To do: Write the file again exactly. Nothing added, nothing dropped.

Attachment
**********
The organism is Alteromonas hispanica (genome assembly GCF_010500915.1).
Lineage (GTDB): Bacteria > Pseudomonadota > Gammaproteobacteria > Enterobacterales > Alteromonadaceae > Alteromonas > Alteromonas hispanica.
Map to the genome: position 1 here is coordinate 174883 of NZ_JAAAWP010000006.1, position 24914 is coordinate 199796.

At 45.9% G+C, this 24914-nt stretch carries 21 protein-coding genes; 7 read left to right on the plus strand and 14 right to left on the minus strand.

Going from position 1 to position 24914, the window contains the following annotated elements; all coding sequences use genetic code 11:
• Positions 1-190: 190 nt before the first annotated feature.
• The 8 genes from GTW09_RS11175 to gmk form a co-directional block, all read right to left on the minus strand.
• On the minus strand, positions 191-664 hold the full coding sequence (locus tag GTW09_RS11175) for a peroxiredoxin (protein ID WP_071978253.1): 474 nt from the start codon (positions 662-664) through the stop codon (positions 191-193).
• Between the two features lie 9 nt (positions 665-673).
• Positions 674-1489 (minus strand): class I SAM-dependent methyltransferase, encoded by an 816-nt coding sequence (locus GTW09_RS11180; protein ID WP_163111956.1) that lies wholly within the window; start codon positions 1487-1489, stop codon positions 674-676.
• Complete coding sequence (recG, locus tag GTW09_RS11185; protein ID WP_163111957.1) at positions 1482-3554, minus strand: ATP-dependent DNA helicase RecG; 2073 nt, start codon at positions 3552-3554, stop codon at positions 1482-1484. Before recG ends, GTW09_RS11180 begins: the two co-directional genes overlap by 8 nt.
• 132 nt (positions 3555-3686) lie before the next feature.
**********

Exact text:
The organism is Alteromonas hispanica (genome assembly GCF_010500915.1).
Lineage (GTDB): Bacteria > Pseudomonadota > Gammaproteobacteria > Enterobacterales > Alteromonadaceae > Alteromonas > Alteromonas hispanica.
Map to the genome: position 1 here is coordinate 174883 of NZ_JAAAWP010000006.1, position 24914 is coordinate 199796.

At 45.9% G+C, this 24914-nt stretch carries 21 protein-coding genes; 7 read left to right on the plus strand and 14 right to left on the minus strand.

Going from position 1 to position 24914, the window contains the following annotated elements; all coding sequences use genetic code 11:
• Positions 1-190: 190 nt before the first annotated feature.
• The 8 genes from GTW09_RS11175 to gmk form a co-directional block, all read right to left on the minus strand.
• On the minus strand, positions 191-664 hold the full coding sequence (locus tag GTW09_RS11175) for a peroxiredoxin (protein ID WP_071978253.1): 474 nt from the start codon (positions 662-664) through the stop codon (positions 191-193).
• Between the two features lie 9 nt (positions 665-673).
• Positions 674-1489 (minus strand): class I SAM-dependent methyltransferase, encoded by an 816-nt coding sequence (locus GTW09_RS11180; protein ID WP_163111956.1) that lies wholly within the window; start codon positions 1487-1489, stop codon positions 674-676.
• Complete coding sequence (recG, locus tag GTW09_RS11185; protein ID WP_163111957.1) at positions 1482-3554, minus strand: ATP-dependent DNA helicase RecG; 2073 nt, start codon at positions 3552-3554, stop codon at positions 1482-1484. Before recG ends, GTW09_RS11180 begins: the two co-directional genes overlap by 8 nt.
• 132 nt (positions 3555-3686) lie before the next feature.